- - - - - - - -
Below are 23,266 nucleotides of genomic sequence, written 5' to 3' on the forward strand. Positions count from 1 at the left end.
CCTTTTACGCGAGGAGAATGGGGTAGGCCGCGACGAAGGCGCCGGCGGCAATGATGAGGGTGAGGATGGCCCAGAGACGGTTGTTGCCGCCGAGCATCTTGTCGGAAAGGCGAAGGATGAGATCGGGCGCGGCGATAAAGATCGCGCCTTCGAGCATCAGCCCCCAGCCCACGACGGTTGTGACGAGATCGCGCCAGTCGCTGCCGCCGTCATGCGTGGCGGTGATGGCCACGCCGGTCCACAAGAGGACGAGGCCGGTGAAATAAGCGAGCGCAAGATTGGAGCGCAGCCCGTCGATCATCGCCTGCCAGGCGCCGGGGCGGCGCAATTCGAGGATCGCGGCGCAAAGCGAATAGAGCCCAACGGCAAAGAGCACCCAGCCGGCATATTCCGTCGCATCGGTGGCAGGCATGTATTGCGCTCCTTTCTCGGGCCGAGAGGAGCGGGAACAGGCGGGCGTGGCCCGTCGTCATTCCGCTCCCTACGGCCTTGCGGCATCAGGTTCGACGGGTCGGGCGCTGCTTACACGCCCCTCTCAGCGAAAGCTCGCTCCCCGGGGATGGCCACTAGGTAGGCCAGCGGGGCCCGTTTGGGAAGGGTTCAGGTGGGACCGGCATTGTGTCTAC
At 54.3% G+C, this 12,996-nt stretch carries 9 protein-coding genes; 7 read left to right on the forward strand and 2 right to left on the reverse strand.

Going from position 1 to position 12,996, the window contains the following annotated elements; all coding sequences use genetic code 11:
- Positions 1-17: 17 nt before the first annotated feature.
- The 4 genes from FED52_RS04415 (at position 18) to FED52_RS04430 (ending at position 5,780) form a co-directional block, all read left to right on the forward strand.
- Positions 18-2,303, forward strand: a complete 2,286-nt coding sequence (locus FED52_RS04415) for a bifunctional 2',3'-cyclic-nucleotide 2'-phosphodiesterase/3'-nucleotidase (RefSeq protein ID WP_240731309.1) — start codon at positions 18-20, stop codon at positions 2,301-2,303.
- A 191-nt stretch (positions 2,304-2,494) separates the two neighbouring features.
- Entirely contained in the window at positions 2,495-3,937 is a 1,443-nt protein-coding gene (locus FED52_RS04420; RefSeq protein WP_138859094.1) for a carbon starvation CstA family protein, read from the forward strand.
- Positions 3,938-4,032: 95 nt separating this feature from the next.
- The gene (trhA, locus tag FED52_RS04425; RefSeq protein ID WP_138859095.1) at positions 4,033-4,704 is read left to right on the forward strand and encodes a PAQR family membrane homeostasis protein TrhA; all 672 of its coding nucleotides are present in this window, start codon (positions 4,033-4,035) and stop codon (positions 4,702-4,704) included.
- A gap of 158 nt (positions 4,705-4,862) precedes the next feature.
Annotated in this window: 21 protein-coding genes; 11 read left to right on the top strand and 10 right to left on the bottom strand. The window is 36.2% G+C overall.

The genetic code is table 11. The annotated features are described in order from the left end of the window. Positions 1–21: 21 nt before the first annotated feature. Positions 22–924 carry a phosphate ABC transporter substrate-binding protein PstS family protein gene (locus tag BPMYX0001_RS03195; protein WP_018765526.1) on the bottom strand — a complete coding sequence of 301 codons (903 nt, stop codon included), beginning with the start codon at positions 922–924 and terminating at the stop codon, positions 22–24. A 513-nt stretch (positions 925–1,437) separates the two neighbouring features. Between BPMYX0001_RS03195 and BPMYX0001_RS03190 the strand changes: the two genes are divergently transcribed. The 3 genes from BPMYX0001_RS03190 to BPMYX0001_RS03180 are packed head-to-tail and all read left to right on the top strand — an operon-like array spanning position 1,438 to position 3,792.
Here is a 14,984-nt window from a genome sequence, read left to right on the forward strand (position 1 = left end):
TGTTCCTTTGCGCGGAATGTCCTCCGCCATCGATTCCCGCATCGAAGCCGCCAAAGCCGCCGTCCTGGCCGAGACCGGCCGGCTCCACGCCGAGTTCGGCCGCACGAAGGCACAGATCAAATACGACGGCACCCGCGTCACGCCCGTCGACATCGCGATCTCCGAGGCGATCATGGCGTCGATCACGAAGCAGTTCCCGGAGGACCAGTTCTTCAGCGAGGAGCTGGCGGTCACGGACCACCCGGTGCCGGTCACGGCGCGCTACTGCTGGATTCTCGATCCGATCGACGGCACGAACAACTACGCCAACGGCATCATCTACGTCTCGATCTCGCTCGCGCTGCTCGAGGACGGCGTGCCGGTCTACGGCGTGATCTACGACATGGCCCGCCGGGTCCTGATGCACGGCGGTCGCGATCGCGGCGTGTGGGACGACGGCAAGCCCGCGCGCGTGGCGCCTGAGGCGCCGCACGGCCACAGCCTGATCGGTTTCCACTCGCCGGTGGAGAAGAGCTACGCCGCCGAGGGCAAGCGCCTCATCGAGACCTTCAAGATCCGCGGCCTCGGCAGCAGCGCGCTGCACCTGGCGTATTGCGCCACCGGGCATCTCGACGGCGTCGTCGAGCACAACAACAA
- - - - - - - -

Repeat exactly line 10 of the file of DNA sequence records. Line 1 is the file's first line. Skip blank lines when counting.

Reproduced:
- Positions 3,938-4,032: 95 nt separating this feature from the next.